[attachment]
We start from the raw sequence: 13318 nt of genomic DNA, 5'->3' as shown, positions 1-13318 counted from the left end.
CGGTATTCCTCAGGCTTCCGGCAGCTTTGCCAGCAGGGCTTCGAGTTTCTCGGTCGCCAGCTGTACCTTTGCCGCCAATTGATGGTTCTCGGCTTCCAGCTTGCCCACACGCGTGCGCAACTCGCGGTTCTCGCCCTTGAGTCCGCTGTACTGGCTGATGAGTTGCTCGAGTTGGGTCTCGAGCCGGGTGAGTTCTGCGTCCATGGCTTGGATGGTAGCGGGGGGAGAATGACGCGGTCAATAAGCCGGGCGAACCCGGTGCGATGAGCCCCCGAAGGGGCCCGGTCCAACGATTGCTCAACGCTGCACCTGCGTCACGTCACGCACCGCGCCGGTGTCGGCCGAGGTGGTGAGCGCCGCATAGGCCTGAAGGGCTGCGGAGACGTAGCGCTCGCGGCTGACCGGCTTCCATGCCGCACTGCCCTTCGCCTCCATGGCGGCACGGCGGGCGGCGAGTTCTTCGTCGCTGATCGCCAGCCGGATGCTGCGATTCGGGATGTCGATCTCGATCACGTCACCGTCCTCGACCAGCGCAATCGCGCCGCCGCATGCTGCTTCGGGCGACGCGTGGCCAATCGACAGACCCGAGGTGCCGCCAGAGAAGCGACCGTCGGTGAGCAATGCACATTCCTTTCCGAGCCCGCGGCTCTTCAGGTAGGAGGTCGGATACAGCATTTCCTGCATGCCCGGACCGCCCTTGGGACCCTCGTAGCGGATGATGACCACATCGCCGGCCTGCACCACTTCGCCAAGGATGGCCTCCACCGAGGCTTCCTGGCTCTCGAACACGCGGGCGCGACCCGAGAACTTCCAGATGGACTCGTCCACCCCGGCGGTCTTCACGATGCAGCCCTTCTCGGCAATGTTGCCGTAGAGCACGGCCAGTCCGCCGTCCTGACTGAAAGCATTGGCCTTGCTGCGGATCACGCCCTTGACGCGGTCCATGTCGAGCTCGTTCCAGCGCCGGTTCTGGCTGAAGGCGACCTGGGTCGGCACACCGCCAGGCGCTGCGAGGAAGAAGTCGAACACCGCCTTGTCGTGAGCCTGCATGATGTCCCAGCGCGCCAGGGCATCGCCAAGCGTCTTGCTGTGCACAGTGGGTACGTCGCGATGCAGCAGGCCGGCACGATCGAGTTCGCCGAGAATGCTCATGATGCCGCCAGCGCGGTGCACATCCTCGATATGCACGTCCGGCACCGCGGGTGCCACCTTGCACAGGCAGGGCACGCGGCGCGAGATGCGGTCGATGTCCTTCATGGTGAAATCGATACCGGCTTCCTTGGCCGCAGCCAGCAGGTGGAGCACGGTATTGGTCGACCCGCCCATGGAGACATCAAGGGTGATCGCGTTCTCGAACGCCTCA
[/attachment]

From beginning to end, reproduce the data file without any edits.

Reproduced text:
We start from the raw sequence: 13318 nt of genomic DNA, 5'->3' as shown, positions 1-13318 counted from the left end.
CGGTATTCCTCAGGCTTCCGGCAGCTTTGCCAGCAGGGCTTCGAGTTTCTCGGTCGCCAGCTGTACCTTTGCCGCCAATTGATGGTTCTCGGCTTCCAGCTTGCCCACACGCGTGCGCAACTCGCGGTTCTCGCCCTTGAGTCCGCTGTACTGGCTGATGAGTTGCTCGAGTTGGGTCTCGAGCCGGGTGAGTTCTGCGTCCATGGCTTGGATGGTAGCGGGGGGAGAATGACGCGGTCAATAAGCCGGGCGAACCCGGTGCGATGAGCCCCCGAAGGGGCCCGGTCCAACGATTGCTCAACGCTGCACCTGCGTCACGTCACGCACCGCGCCGGTGTCGGCCGAGGTGGTGAGCGCCGCATAGGCCTGAAGGGCTGCGGAGACGTAGCGCTCGCGGCTGACCGGCTTCCATGCCGCACTGCCCTTCGCCTCCATGGCGGCACGGCGGGCGGCGAGTTCTTCGTCGCTGATCGCCAGCCGGATGCTGCGATTCGGGATGTCGATCTCGATCACGTCACCGTCCTCGACCAGCGCAATCGCGCCGCCGCATGCTGCTTCGGGCGACGCGTGGCCAATCGACAGACCCGAGGTGCCGCCAGAGAAGCGACCGTCGGTGAGCAATGCACATTCCTTTCCGAGCCCGCGGCTCTTCAGGTAGGAGGTCGGATACAGCATTTCCTGCATGCCCGGACCGCCCTTGGGACCCTCGTAGCGGATGATGACCACATCGCCGGCCTGCACCACTTCGCCAAGGATGGCCTCCACCGAGGCTTCCTGGCTCTCGAACACGCGGGCGCGACCCGAGAACTTCCAGATGGACTCGTCCACCCCGGCGGTCTTCACGATGCAGCCCTTCTCGGCAATGTTGCCGTAGAGCACGGCCAGTCCGCCGTCCTGACTGAAAGCATTGGCCTTGCTGCGGATCACGCCCTTGACGCGGTCCATGTCGAGCTCGTTCCAGCGCCGGTTCTGGCTGAAGGCGACCTGGGTCGGCACACCGCCAGGCGCTGCGAGGAAGAAGTCGAACACCGCCTTGTCGTGAGCCTGCATGATGTCCCAGCGCGCCAGGGCATCGCCAAGCGTCTTGCTGTGCACAGTGGGTACGTCGCGATGCAGCAGGCCGGCACGATCGAGTTCGCCGAGAATGCTCATGATGCCGCCAGCGCGGTGCACATCCTCGATATGCACGTCCGGCACCGCGGGTGCCACCTTGCACAGGCAGGGCACGCGGCGCGAGATGCGGTCGATGTCCTTCATGGTGAAATCGATACCGGCTTCCTTGGCCGCAGCCAGCAGGTGGAGCACGGTATTGGTCGACCCGCCCATGGAGACATCAAGGGTGATCGCGTTCTCGAACGCCTCA